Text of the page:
Texas whisky beats Scotland's finest in London blind tasting 

click to enlarge Chip Tate and his hand built condenser. - PHOTO BY SCOTT ANDREWS
  • Photo by Scott Andrews
  • Chip Tate and his hand built condenser.

Click here for a tour of Balcones Distillery

It seemed like history repeating itself last December when Balcones Single Malt Whisky beat out the competition in a blind tasting in London, England. Taking top honors at Best in Glass, a judging of new international whisky releases, the contestant from the five-year-old distillery in Waco, Texas, bested some of the most time-honored names in the Scotch industry, such as The Macallan, Glenmorangie, and The Balvenie (which entered a 17-year-old single malt). Soon referred to as “The Judgment of London” in the blogosphere and heralded in the New York Times, the win by Balcones was notable as the first time an American whisky had won the five-year-old competition, organized by the editors of the British online journal Caskstrength.net. The jury included 11 UK industry notables, including Alice Lascelles, drinks columnist for The Times, of London, and spirits editor for the magazine Imbibe, andBen Ellefsen, director of prestigious spirits vendor Master of Malt.

There are many larger, older competitions, such as the San Francisco World Wine & Spirits Competition (where Balcones single malt and corn whisky have taken Double Gold Medals), but beating the Brits on their home turf raised the pulse of many an American spirits and wine aficionado.

The win harkened back to 1976, when a California cabernet sauvignon from Stag’s Leap Cellars took first place over a range of Bordeaux at a blind tasting in Paris. The competition was judged by 11 French wine experts, and organized by British wine merchant Stephen Spurrier (who dealt exclusively in French wines). Dubbed “The Judgment of Paris” by the press, the upset victory staggered the French, who were appalled that an American had won in a field considered synonymous with European culture — wine making. It was the tipping point for American vineyards, which rushed to compete in the world market.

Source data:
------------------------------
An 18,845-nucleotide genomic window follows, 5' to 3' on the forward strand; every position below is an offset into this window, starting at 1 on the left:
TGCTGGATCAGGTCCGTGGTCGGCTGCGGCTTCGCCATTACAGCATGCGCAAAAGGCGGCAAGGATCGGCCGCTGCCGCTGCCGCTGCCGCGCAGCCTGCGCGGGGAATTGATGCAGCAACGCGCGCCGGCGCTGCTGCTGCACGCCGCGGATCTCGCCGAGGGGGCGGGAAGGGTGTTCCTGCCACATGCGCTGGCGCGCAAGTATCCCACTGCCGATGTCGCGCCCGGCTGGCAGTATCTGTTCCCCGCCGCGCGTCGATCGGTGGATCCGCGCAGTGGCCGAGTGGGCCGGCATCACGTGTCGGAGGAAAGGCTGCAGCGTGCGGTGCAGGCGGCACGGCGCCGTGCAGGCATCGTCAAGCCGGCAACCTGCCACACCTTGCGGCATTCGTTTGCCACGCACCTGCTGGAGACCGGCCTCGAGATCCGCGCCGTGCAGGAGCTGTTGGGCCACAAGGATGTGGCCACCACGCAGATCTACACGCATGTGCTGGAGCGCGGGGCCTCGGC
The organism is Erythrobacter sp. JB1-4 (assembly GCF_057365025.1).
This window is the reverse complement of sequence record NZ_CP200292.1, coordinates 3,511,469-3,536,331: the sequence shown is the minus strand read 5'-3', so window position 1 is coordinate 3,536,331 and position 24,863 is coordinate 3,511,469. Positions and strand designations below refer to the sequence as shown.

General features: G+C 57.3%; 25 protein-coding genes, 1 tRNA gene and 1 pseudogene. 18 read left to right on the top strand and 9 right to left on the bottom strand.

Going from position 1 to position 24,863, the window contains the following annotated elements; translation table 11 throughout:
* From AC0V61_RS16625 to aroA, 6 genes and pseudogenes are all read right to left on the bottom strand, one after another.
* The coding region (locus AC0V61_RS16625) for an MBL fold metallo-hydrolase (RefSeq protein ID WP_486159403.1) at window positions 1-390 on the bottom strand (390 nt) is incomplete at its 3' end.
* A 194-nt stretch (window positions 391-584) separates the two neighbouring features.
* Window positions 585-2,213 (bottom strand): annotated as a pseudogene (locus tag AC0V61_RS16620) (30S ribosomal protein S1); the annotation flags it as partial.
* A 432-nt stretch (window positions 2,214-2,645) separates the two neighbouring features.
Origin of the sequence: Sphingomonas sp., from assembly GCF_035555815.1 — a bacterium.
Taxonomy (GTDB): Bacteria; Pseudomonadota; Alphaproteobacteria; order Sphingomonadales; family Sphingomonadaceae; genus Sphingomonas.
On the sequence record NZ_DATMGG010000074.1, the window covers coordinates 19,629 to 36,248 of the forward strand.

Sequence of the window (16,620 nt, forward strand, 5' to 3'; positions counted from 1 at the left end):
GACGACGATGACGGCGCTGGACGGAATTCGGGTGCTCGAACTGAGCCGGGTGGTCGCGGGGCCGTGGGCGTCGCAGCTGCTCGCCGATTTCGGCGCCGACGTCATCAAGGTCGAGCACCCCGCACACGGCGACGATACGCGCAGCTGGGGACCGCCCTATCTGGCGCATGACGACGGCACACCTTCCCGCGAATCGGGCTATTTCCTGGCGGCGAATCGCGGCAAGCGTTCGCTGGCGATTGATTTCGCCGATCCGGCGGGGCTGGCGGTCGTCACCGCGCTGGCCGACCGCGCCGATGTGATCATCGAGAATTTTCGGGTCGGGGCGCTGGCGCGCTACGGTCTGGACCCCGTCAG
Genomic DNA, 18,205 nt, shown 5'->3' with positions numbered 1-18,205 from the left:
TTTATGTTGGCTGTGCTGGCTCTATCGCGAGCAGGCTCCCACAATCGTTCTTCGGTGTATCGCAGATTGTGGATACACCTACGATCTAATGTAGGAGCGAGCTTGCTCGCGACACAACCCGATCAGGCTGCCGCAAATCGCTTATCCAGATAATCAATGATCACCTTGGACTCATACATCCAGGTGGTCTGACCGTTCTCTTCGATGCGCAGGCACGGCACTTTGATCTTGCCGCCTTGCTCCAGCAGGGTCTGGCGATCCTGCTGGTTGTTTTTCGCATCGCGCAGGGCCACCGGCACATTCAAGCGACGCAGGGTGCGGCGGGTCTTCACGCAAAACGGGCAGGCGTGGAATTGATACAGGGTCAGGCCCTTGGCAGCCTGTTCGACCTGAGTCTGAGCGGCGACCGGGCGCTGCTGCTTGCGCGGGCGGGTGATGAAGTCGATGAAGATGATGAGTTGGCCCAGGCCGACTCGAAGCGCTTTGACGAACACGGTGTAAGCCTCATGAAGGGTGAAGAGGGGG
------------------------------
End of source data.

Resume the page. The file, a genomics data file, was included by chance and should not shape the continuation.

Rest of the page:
The 1976 Paris win led to great gains by the American wine industry, and was a pop-culture moment, too — chronicled in Bottle Shock, a film that debuted in 2008 at Sundance Film Festival, and in Judgment of Paris, a book by George M. Taber now in production as a movie. Whether this award will be looked back on as a similar moment in the rise of the nascent craft-distilling movement is yet to be seen.

Asked whether the comparison to the 1976 competition was apt, Best of Glass organizer Neil Ridley told the Current, “It's flattering for this award to be compared to such a significant event in the history of American wine making, but I don't think we're alone in our support and praise for American craft distillation, or indeed the production of whisky made elsewhere, for that matter.” Past winners in the London tasting have included a blended Scotch whisky, two Scotch single malt whiskies — and a Japanese whisky.

Corsair Distillery in Kentucky, Stranahan’s Colorado Whiskey, and Hudson whiskies made by Tuthilltown Spirits in New York State are, like Balcones, garnering national and international whisky acclaim. Meanwhile, Texas is booming with craft distillers. Garrison Brothers, in Hye, make a fine bourbon, as does Ranger Creek, one of two whisky makers in San Antonio, along with Rebecca Creek, also known for their vodka — which is booming in Austin, with Tito’s leading the pack.